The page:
What rights does a commission only employee have to compensation?

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What rights does a commission only employee have to compensation?

I have been offered a job that is commission only compensation, although I will be considered a employee of the company. I will attend a 2 week, full 40 hour per week training session. After that I will attend more training at 3 full day’s week for 4 more weeks. I will not be paid for any of this. I will receive some leads after the initial 2 weeks. After that, I will be given approx 10 leads/appointments per week based on the % of my sales. I will go to these people’s homes to do the sales presentation. I am also required to work 8to 12 hours per week in certain stores generating leads for the company. I will not be paid of this either. It will take 8 to 12 weeks to see any commissions. I must supply my own cell phone with data plan, laptop and wireless service and gas. Is this legal for someone who is considered an employee of the company?

Asked on June 8, 2012 under Employment Labor Law, Colorado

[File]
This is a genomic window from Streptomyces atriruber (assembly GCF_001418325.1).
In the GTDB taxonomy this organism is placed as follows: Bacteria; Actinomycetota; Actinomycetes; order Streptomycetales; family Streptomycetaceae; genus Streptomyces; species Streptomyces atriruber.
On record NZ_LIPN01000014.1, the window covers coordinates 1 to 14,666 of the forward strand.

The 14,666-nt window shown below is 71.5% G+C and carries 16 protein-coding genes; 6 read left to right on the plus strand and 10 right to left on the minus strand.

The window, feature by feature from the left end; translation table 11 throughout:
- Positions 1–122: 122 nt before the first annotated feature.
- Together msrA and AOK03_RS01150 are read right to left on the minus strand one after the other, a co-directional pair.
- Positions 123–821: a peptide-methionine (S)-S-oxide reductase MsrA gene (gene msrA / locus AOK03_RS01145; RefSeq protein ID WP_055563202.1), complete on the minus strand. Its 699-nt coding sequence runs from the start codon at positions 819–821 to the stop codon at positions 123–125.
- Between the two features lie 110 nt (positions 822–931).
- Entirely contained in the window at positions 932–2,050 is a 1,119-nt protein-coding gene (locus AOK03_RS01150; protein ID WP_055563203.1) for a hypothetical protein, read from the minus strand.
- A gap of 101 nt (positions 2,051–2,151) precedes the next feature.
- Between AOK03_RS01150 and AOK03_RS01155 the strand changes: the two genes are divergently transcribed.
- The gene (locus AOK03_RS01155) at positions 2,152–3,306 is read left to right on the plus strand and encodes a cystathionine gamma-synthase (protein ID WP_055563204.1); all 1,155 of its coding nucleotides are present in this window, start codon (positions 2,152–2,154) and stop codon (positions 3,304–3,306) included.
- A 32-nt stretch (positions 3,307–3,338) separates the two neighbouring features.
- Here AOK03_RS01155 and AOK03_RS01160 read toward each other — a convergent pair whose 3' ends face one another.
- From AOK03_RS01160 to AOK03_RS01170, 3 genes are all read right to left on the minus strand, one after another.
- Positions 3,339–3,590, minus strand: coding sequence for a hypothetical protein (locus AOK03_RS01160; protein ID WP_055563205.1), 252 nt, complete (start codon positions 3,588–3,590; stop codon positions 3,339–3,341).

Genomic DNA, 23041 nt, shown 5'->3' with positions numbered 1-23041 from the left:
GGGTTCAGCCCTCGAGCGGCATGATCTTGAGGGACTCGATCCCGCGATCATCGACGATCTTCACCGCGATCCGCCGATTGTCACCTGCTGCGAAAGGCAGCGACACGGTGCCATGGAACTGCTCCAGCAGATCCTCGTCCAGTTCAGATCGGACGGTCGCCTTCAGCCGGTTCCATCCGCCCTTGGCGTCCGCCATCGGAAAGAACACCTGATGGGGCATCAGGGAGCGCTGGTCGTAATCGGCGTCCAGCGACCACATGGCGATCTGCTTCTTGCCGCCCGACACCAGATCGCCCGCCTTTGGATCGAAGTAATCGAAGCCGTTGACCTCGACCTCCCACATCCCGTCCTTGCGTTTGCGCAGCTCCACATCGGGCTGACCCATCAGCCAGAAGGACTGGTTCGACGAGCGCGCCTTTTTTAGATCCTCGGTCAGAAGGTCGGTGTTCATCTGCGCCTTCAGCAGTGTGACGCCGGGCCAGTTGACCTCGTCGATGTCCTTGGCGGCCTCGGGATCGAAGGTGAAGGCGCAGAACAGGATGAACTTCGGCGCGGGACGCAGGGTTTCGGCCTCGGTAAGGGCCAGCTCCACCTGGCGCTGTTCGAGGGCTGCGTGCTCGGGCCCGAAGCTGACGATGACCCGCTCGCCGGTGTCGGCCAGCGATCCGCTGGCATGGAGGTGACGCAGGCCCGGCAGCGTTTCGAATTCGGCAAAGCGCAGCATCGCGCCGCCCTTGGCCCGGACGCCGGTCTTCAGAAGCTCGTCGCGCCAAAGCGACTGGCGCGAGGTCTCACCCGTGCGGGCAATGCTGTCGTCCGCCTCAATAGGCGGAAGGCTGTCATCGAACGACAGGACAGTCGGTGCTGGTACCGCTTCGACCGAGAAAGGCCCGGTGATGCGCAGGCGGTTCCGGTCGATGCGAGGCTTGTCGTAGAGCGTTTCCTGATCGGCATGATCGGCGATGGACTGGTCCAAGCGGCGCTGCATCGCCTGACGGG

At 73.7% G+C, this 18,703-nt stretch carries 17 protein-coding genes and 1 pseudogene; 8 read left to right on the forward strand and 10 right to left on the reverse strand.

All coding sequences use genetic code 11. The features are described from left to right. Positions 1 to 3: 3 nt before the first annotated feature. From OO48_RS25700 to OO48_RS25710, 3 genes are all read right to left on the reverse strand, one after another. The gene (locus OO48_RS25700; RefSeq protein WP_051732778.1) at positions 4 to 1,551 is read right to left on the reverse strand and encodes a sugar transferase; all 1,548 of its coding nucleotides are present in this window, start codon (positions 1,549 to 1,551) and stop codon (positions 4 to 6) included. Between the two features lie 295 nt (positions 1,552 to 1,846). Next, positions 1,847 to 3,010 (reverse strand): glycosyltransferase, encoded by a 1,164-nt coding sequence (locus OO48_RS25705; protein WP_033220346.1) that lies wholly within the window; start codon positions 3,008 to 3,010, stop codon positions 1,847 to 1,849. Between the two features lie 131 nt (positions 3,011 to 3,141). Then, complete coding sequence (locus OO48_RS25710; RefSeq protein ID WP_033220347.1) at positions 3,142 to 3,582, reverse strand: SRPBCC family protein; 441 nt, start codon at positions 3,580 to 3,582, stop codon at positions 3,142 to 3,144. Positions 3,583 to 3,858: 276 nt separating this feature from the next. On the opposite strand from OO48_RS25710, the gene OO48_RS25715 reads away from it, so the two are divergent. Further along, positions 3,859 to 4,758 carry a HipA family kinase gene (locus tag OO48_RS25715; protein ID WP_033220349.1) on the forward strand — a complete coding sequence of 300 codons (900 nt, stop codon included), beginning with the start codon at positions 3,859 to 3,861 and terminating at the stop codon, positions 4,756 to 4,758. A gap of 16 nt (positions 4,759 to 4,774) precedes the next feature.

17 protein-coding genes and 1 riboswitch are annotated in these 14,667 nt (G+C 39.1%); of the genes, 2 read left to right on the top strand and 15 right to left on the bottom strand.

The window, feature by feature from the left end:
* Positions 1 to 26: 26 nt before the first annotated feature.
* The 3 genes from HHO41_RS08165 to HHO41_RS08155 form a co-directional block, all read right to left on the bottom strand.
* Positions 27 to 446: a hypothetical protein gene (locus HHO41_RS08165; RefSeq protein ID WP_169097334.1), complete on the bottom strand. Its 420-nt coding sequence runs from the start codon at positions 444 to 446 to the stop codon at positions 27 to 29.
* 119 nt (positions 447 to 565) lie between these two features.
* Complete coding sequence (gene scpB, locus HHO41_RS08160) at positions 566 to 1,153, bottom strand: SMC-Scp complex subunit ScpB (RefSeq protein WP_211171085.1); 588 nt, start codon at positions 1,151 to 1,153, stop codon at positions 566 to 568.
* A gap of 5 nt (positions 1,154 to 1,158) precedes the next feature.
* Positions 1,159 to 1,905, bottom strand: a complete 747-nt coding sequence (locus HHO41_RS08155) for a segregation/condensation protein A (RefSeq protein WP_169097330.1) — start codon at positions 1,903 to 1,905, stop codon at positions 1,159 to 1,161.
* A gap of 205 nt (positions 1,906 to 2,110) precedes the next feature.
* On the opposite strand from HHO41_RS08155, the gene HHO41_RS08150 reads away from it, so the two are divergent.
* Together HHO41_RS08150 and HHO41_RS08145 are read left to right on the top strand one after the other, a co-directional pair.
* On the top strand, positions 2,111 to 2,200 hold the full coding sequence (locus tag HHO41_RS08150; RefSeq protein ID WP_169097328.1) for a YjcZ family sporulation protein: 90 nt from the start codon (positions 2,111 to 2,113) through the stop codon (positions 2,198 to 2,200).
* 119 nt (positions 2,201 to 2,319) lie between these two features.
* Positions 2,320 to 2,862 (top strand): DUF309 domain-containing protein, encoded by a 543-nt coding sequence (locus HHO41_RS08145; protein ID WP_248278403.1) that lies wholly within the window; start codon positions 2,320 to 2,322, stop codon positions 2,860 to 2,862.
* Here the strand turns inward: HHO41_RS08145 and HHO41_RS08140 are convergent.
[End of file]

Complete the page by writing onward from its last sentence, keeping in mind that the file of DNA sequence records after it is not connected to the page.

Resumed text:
Answers:

FreeAdvice Contributing Attorney / FreeAdvice Contributing Attorney

Answered 9 years ago | Contributor

Under the laws of all states in this country, if you are truly an employee of the employer you are entitled to minimum wage in addition to the commissions that you are receiving. If you were an independent contractor then you are not entitled to an hourly rate under the law if that is what your agreement is.

I do suggest that any agreements you have with your employer that such be memorialized in writing for future reference and need. You might also wish to consult further with a labor attorney or your local department of labor regarding your question.


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